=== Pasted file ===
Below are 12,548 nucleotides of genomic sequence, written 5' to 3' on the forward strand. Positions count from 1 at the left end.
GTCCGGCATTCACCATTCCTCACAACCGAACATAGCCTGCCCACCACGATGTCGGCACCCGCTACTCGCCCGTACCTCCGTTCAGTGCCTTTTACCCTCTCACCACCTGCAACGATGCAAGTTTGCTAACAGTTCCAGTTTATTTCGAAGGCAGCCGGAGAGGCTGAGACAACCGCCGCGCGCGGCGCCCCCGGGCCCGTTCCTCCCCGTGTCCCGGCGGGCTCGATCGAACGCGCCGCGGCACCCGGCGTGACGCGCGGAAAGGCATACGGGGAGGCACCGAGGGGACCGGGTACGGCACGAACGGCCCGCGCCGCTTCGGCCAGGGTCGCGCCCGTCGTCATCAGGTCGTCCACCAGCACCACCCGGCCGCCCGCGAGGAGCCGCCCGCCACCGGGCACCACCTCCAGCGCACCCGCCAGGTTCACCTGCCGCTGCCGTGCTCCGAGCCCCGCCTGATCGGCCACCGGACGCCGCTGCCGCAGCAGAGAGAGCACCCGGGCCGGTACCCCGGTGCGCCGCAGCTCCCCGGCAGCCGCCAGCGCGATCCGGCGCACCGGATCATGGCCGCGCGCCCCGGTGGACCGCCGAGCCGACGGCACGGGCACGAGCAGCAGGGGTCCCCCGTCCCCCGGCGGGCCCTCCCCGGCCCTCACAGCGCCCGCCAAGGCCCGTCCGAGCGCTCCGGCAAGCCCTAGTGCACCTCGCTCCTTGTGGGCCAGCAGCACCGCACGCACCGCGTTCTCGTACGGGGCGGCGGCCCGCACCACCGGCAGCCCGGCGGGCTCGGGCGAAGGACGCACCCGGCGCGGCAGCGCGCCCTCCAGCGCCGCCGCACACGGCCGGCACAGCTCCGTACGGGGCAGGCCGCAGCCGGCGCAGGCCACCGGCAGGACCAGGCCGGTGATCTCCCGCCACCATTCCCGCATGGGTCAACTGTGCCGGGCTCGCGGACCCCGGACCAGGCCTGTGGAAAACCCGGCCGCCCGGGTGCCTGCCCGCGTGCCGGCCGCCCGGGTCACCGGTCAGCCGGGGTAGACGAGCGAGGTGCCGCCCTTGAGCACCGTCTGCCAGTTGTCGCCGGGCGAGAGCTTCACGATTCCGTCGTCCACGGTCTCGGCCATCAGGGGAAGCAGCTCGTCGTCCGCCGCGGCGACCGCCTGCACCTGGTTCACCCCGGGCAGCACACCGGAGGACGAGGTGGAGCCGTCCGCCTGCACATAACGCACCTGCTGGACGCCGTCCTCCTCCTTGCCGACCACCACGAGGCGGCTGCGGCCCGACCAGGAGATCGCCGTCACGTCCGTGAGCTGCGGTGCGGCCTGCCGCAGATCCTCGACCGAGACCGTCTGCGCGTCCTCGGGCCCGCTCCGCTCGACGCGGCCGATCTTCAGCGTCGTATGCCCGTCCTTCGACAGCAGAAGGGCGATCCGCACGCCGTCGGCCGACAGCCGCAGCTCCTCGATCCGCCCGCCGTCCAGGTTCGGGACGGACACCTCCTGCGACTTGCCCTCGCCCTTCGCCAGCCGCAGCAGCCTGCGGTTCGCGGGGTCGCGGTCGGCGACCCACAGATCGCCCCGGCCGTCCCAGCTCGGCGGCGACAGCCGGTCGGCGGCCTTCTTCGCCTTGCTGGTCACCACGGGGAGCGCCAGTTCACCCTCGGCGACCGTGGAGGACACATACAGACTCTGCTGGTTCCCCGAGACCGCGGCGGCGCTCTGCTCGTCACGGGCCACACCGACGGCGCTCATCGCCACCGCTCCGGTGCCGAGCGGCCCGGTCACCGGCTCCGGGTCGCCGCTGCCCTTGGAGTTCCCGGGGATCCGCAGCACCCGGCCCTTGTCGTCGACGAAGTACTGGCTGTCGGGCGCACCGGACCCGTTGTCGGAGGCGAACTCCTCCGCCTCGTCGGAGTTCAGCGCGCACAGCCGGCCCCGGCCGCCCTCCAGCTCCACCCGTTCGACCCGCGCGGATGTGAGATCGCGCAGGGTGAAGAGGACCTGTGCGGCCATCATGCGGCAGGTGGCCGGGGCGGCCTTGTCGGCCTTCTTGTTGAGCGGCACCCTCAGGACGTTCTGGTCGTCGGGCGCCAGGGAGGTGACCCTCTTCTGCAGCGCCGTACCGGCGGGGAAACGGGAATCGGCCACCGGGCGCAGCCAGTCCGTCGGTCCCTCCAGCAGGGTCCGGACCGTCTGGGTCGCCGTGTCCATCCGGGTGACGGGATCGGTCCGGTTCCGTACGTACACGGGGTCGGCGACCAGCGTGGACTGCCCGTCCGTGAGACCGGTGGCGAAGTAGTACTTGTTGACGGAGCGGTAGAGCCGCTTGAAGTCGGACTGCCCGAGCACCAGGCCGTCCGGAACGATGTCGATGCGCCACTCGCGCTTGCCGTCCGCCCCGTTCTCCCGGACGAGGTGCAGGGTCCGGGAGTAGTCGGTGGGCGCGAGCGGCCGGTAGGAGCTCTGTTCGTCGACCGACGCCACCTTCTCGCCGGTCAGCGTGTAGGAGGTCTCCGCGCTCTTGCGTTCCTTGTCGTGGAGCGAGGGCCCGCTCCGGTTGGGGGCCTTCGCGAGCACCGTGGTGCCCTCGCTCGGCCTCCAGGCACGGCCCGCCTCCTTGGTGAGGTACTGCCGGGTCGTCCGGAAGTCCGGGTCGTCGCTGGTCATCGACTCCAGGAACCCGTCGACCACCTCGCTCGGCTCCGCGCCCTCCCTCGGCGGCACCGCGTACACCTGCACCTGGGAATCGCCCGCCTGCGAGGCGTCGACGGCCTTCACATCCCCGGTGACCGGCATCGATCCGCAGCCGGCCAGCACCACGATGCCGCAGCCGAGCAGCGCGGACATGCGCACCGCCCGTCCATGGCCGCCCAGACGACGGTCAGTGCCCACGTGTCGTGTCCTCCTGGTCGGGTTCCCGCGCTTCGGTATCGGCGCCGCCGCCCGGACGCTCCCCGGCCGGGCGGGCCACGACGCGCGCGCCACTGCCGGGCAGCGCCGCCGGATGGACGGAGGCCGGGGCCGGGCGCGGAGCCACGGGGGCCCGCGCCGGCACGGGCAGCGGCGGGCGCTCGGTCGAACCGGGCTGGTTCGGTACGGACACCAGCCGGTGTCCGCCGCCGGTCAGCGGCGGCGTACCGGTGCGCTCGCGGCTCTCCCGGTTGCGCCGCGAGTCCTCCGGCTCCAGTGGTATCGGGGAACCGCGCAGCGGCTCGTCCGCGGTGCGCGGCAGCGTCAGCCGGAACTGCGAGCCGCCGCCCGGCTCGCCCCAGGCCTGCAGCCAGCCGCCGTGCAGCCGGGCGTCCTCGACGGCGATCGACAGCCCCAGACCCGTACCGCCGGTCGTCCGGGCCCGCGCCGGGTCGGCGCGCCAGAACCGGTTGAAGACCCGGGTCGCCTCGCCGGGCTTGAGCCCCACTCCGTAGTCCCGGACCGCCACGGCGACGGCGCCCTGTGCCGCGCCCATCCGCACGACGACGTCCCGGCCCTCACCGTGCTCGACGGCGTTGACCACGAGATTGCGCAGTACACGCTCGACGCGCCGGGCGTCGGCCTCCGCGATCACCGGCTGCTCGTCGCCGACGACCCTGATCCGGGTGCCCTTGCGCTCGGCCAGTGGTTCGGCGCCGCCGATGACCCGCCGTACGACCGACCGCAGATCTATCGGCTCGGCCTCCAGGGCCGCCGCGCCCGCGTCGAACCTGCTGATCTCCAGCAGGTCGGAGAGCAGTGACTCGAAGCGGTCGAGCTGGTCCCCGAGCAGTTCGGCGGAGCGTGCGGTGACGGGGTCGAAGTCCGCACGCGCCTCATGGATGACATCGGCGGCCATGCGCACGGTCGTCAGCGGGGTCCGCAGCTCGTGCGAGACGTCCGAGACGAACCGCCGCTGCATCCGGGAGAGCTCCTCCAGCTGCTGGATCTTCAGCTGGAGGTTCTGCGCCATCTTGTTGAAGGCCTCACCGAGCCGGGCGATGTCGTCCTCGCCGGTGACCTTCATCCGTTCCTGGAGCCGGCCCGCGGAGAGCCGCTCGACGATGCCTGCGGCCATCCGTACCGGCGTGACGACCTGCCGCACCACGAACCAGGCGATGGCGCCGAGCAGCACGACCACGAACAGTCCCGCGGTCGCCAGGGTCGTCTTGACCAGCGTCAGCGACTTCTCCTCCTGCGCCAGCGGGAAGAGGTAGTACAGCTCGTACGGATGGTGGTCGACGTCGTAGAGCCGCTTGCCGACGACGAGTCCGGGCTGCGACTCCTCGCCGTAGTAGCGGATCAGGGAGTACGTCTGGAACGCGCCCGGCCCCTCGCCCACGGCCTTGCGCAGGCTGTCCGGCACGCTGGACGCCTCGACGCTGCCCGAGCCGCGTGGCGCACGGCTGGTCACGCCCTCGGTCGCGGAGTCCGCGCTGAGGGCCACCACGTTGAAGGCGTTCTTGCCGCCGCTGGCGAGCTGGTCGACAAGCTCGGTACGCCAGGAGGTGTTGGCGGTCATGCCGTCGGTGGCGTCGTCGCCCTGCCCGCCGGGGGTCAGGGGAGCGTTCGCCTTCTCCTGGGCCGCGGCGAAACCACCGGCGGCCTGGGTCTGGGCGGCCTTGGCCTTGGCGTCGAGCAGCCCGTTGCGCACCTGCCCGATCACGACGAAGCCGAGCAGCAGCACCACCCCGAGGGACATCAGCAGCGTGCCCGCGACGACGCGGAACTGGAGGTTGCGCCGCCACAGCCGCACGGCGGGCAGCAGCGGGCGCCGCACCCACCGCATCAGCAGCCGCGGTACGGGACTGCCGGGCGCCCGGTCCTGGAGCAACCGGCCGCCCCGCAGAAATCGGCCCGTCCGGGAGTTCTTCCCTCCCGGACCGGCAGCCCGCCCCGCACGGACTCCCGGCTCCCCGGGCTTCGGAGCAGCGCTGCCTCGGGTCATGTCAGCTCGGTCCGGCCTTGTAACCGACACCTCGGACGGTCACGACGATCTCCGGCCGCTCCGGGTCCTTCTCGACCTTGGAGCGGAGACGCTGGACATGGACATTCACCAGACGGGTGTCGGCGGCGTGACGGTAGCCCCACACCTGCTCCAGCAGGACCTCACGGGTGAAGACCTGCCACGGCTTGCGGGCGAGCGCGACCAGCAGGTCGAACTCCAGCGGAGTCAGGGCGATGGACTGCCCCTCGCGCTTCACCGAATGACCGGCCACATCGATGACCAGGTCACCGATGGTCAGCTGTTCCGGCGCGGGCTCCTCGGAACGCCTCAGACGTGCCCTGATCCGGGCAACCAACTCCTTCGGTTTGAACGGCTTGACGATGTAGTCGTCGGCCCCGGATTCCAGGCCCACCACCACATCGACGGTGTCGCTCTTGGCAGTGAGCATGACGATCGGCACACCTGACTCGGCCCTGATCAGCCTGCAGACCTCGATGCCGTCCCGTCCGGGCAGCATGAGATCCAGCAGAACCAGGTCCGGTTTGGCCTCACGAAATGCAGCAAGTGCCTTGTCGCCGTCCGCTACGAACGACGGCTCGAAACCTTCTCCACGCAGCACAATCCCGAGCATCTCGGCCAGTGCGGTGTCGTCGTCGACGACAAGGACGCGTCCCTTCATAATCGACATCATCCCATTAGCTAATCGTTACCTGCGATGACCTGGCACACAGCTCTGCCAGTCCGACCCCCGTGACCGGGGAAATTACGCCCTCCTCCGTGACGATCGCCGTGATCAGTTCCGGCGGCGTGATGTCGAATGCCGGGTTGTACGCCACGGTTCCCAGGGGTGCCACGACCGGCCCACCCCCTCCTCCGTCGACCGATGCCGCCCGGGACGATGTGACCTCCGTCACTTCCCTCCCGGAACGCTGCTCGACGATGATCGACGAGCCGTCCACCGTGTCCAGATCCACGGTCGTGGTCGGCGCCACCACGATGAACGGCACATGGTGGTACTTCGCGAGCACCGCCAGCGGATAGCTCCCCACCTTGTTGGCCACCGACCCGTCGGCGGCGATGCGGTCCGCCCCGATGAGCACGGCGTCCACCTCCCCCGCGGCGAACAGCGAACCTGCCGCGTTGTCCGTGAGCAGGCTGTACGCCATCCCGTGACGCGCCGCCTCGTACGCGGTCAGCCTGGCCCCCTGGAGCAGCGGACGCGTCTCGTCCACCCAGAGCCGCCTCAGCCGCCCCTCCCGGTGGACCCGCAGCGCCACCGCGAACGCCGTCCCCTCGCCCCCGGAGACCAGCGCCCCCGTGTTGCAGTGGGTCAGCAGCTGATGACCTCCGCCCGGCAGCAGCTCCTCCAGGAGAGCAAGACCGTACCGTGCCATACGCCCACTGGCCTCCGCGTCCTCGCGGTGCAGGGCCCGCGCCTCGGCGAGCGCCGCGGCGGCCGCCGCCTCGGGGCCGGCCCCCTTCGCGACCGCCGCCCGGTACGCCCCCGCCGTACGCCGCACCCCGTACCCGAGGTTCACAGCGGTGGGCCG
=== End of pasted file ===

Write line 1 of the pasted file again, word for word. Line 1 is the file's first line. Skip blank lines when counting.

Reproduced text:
Below are 12,548 nucleotides of genomic sequence, written 5' to 3' on the forward strand. Positions count from 1 at the left end.